Tuesday, September 22, 2020

Florida black bear

A young Florida black bear triggers an infrared trail camera on a cattle ranch in central Florida. The Florida Wildlife Corridor expedition was inspired by this particular population of black bears and their wide ranging movements throughout a connected network of public conservation and private agricultural lands. Photo by Carlton Ward Jr./ Carlton Ward Photography

Wildlife Corridors can Prevent Tragic Car Accidents
Highways are an essential part of the infrastructure in developed parts of the world. They connect our human world, enabling commerce and conveying us over, around, and through landscape obstacles like waterways and mountains. While they’re important in our world, to wildlife they introduce many challenges, and are often deadly obstacles.

In recent days reports from South Florida describe a tragic scene in which a Florida Black Bear was struck by a car traveling a remote Broward County road at night. When Good Samaritans stopped to assist they were struck by a third vehicle, resulting in the deaths of three people. These types of tragedies are rare, but unfortunately, wildlifecollisions are not that rare and come at a high cost. Every year in North America, collisions between motorists andwildlife result in over $8 billion in property damage, health care, and lost revenue associated with game animals.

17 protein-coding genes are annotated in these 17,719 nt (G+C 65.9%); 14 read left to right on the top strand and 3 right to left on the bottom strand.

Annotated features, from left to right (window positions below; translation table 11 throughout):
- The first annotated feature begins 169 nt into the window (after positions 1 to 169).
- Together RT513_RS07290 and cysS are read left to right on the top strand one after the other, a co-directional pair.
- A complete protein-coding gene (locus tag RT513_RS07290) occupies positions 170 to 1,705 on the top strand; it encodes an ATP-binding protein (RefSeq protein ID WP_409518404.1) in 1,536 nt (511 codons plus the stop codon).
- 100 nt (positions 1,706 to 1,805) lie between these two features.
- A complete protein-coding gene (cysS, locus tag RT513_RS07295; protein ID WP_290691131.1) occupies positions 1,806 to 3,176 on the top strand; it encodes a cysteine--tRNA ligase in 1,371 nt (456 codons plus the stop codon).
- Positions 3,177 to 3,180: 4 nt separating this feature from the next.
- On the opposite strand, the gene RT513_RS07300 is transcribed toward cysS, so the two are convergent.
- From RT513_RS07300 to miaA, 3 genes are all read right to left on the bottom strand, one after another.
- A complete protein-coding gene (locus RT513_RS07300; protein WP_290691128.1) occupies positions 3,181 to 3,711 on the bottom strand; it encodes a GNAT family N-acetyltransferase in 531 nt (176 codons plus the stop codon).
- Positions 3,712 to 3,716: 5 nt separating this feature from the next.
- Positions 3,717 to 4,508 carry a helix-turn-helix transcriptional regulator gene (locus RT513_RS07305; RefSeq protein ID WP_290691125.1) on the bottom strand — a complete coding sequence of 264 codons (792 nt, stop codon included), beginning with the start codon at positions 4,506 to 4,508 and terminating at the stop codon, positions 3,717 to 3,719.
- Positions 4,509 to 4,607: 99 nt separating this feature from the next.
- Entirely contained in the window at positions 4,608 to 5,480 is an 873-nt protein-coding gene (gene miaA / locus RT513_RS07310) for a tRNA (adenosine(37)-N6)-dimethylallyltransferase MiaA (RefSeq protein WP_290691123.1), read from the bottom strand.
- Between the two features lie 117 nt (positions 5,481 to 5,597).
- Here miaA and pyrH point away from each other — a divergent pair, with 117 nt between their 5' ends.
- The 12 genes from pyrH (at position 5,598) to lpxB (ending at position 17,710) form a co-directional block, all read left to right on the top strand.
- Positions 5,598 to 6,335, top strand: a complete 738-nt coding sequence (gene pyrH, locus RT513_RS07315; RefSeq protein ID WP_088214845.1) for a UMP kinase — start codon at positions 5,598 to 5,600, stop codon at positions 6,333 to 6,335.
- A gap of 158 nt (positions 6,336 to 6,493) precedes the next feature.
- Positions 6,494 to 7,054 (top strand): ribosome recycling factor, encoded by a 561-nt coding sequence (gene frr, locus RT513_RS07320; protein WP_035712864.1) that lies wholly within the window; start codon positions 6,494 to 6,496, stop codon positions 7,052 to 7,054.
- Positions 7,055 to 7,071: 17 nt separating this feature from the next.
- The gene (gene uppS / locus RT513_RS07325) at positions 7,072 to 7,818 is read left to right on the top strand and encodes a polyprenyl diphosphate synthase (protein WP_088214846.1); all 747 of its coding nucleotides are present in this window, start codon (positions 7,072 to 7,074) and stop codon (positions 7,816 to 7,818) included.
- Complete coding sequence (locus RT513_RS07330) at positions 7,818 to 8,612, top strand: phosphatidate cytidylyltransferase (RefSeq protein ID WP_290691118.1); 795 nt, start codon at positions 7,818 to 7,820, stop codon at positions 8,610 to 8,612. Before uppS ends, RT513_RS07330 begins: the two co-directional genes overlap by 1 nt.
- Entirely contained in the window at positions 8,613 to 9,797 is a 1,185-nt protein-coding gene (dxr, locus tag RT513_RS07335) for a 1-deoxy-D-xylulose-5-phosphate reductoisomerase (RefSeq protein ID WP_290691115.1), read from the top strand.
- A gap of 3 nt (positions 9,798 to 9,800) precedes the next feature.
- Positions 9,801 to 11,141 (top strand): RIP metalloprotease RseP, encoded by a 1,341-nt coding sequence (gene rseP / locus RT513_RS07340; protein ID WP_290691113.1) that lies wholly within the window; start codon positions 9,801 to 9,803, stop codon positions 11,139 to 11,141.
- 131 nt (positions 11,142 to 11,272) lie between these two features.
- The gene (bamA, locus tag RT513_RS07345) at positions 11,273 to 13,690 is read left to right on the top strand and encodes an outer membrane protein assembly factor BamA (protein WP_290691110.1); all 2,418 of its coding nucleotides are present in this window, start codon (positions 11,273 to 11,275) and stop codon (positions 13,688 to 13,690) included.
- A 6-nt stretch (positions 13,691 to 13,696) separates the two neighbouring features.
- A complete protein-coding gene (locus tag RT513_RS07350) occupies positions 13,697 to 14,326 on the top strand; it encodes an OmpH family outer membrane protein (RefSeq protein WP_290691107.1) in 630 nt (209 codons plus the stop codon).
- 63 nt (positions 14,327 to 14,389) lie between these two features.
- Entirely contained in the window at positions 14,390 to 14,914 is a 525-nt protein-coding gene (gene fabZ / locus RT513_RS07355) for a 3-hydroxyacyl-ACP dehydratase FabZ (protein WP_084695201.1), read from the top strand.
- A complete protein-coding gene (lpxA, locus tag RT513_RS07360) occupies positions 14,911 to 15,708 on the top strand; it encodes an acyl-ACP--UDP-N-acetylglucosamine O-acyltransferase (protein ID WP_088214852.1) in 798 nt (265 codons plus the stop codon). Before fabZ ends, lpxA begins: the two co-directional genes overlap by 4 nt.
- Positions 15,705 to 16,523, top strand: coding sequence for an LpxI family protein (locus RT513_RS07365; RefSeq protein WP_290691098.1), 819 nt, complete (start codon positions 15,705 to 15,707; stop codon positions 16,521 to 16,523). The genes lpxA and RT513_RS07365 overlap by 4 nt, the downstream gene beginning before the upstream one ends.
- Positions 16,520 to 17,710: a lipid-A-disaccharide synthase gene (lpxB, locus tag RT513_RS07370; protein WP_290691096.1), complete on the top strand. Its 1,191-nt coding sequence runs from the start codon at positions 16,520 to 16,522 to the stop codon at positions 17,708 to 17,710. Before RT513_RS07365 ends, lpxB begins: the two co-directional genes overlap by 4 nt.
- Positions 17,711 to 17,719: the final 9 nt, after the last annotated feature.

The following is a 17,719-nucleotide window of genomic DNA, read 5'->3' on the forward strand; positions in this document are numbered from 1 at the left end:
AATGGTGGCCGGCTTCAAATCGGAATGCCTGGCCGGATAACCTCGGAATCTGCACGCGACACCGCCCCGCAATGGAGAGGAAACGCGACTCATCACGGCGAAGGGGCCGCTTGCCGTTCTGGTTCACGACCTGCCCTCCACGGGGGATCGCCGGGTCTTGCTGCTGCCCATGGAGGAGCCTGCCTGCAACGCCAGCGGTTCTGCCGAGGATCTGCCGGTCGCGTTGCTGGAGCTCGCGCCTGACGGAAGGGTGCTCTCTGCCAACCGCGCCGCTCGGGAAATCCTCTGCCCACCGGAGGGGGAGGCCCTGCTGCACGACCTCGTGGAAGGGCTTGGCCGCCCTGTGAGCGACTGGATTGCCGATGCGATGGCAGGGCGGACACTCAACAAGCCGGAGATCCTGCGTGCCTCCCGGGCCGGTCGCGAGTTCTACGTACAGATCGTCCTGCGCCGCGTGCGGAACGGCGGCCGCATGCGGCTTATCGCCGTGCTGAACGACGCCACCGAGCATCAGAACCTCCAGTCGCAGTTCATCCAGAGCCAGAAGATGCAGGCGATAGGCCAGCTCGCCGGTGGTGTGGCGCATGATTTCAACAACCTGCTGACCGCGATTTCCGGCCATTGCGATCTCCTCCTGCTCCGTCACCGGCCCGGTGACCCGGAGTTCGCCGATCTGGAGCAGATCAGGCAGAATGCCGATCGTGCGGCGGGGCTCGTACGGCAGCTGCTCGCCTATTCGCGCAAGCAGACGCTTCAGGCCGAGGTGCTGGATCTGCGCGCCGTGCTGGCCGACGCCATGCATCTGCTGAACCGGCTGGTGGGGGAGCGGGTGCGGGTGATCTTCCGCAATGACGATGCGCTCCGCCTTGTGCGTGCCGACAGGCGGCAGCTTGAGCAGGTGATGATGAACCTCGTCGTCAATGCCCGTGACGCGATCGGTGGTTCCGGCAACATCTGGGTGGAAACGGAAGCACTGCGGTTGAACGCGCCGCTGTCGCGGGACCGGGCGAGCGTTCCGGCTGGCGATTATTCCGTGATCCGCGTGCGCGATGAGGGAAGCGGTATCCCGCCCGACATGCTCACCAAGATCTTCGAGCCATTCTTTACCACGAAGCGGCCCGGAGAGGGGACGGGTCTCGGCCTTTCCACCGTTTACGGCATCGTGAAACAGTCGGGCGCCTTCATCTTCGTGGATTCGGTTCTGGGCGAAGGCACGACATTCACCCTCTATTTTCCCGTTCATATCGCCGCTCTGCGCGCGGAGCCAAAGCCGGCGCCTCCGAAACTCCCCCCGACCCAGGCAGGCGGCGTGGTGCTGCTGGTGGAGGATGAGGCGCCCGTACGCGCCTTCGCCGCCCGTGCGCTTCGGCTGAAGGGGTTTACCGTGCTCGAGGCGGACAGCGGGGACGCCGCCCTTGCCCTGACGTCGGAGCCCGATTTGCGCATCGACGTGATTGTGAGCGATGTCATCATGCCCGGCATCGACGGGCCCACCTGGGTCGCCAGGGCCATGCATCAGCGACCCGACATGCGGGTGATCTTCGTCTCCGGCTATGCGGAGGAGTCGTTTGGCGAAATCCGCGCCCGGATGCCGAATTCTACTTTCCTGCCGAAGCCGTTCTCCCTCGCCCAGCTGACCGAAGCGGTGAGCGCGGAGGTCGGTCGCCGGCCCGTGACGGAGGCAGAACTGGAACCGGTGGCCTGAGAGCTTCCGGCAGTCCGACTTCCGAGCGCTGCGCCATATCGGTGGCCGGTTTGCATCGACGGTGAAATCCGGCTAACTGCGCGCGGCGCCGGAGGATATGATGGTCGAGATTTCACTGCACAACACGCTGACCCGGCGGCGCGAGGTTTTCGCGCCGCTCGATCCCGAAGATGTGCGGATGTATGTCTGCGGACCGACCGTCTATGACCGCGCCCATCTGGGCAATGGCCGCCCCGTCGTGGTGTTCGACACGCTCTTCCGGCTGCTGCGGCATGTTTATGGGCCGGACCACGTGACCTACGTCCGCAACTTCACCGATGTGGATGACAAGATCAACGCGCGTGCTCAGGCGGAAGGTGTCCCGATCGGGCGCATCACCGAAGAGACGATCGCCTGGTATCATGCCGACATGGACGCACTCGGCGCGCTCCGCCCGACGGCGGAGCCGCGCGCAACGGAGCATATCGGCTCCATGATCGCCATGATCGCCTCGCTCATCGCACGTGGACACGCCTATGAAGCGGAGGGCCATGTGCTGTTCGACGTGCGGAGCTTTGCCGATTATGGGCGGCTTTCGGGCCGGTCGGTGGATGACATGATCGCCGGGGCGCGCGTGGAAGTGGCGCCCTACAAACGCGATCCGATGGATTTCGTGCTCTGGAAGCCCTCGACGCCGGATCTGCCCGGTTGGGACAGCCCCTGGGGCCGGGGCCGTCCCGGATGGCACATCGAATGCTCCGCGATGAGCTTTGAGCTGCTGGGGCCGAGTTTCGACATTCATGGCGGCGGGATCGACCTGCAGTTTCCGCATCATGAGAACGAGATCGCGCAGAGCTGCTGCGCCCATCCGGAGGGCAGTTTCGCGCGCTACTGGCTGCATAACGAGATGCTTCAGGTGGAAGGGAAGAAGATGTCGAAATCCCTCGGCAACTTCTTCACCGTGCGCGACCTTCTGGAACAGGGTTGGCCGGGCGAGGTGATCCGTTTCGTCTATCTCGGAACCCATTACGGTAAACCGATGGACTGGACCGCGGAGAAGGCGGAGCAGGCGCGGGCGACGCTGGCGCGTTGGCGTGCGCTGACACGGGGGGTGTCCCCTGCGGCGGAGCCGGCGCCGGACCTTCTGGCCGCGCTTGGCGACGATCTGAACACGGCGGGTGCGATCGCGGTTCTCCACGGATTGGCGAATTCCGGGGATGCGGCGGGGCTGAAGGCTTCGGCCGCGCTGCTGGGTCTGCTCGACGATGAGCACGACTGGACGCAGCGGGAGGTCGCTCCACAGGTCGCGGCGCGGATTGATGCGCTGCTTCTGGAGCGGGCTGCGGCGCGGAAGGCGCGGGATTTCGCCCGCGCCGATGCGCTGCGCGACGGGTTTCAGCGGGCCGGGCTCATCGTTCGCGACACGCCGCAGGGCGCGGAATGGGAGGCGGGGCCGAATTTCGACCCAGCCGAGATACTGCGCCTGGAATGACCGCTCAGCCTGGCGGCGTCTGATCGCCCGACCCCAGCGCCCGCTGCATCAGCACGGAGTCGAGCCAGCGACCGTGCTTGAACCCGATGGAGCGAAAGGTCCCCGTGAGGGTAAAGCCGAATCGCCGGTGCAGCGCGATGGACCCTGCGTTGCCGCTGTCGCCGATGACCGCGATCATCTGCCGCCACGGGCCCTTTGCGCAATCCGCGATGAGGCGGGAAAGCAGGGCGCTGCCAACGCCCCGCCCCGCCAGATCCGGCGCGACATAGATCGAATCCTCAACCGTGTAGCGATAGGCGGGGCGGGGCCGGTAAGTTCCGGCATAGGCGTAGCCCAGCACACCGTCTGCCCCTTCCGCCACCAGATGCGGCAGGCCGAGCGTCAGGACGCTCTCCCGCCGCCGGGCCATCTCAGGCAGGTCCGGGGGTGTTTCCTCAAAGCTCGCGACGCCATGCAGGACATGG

These tragedies can be addressed with road mitigation projects to funnel wildlife under, over, and through our road networks and human infrastructure. The state of Florida was one of the very first states to build wildlifeunderpasses, long ago recognizing their importance to stopping the loss of life, and in the creation of WildlifeCorridors. But still more underpasses are needed to keep Florida’s wildlife connected.

The Florida Wildlife Corridor encompasses nearly 16 million acres of minimally-developed land and about 2 million acres deemed “critical linkages” from the Florida Ecological Greenways Network (FEGN). In that space there are many potential locations where wildlife crossings would increase the safety of our roads.
The Florida Wildlife Corridor is launching an Expedition on January 10th to increase awareness for the need forwildlife corridors. The Expedition team will traverse the state by hiking, biking, and paddling, following some of the same paths wildlife use to cross roads and other obstacles, as we trek for more than 900 miles from the Everglades Headwaters in Central Florida across the Panhandle to the Alabama border.

To learn more about the Florida Wildlife Corridor and the Expedition route, please visit our website at www.floridawildlifecorridor.org.

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